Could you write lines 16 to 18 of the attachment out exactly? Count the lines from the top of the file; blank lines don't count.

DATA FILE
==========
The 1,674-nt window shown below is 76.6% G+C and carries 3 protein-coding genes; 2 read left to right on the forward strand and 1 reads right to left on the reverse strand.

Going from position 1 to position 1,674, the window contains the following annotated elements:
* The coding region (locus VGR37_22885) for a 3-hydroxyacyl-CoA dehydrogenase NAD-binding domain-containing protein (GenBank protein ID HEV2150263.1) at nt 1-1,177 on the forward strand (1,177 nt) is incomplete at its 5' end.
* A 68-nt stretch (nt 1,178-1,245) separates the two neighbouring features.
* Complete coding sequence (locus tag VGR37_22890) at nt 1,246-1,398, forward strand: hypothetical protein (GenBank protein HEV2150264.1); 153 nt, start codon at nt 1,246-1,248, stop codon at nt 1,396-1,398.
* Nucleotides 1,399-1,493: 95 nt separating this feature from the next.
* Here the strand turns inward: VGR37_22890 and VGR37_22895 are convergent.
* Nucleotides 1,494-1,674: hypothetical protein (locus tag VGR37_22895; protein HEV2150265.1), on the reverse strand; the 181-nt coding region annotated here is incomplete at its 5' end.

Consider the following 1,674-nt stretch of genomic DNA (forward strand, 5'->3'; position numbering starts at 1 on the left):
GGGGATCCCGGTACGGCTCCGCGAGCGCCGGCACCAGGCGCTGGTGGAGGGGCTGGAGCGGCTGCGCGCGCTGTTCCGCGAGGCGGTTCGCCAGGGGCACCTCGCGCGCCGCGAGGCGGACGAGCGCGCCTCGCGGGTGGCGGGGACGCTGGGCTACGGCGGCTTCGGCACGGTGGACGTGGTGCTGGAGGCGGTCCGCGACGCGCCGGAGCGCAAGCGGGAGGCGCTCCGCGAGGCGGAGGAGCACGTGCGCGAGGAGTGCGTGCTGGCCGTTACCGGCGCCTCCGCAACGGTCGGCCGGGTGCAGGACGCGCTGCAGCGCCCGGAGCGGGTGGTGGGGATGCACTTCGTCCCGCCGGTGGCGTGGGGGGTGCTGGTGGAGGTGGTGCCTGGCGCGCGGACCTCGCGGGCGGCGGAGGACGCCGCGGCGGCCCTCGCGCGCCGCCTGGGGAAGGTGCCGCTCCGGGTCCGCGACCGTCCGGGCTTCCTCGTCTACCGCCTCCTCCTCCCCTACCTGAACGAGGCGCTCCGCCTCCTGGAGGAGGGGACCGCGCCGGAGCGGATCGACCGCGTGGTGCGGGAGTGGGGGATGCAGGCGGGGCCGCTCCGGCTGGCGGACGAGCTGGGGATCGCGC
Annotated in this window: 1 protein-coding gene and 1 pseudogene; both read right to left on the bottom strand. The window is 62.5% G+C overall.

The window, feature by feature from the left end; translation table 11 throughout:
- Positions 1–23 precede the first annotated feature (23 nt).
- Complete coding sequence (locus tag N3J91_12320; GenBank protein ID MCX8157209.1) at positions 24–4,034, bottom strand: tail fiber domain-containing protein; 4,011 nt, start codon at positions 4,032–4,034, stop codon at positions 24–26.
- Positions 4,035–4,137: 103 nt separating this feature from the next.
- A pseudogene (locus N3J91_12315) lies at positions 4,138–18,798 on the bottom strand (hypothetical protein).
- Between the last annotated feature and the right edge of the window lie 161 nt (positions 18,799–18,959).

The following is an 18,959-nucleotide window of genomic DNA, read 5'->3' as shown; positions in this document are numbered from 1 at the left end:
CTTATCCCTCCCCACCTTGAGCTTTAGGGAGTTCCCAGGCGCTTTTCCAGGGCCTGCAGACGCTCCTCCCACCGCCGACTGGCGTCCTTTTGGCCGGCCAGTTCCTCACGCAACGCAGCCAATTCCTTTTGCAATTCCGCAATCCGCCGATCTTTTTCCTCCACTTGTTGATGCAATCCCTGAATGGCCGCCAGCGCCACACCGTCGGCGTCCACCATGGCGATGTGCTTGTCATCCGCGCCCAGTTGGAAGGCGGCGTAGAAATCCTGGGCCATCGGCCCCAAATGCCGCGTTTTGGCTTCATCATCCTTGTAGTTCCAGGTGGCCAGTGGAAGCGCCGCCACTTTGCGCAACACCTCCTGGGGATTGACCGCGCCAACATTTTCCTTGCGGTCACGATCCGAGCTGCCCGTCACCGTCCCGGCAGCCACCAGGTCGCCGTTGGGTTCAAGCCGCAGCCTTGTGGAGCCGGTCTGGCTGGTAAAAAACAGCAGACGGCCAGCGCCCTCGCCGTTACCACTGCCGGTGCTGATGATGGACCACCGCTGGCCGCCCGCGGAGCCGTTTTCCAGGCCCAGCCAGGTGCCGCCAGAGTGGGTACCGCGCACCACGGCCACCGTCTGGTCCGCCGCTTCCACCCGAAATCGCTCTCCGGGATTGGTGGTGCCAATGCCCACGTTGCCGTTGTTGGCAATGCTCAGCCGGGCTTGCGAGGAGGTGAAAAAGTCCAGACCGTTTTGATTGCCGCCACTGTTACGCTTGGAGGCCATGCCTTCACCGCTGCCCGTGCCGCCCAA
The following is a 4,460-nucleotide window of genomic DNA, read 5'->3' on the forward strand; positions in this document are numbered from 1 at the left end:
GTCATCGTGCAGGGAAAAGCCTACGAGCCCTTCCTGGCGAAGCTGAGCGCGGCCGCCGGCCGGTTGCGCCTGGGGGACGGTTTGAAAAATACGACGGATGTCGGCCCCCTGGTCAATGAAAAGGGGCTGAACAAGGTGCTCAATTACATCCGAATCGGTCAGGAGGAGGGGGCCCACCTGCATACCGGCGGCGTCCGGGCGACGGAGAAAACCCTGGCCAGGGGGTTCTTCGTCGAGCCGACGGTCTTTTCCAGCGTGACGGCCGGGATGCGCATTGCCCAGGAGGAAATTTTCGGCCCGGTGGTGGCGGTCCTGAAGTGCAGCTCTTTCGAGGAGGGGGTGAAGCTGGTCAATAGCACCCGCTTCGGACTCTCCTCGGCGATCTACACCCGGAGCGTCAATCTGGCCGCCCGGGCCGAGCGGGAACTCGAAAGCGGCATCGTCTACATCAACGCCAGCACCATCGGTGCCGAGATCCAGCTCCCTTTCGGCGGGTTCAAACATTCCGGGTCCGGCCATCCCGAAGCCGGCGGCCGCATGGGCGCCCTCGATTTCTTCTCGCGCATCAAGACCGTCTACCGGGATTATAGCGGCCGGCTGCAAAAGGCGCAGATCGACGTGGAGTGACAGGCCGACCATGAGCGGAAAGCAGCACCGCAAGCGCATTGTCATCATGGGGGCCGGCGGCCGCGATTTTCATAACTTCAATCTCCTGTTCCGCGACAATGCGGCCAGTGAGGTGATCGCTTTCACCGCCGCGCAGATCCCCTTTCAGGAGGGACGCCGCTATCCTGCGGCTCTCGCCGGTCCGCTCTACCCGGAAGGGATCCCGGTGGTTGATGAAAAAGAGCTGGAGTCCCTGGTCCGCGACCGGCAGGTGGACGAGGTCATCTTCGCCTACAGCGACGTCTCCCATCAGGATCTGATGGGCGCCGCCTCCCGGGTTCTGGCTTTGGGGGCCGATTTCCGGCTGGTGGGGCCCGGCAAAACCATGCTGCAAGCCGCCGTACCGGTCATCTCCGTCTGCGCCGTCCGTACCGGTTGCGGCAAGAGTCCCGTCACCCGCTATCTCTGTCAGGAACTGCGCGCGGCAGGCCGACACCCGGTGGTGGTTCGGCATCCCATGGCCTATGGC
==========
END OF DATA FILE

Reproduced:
- A pseudogene (locus N3J91_12315) lies at positions 4,138–18,798 on the bottom strand (hypothetical protein).
- Between the last annotated feature and the right edge of the window lie 161 nt (positions 18,799–18,959).

The following is an 18,959-nucleotide window of genomic DNA, read 5'->3' as shown; positions in this document are numbered from 1 at the left end: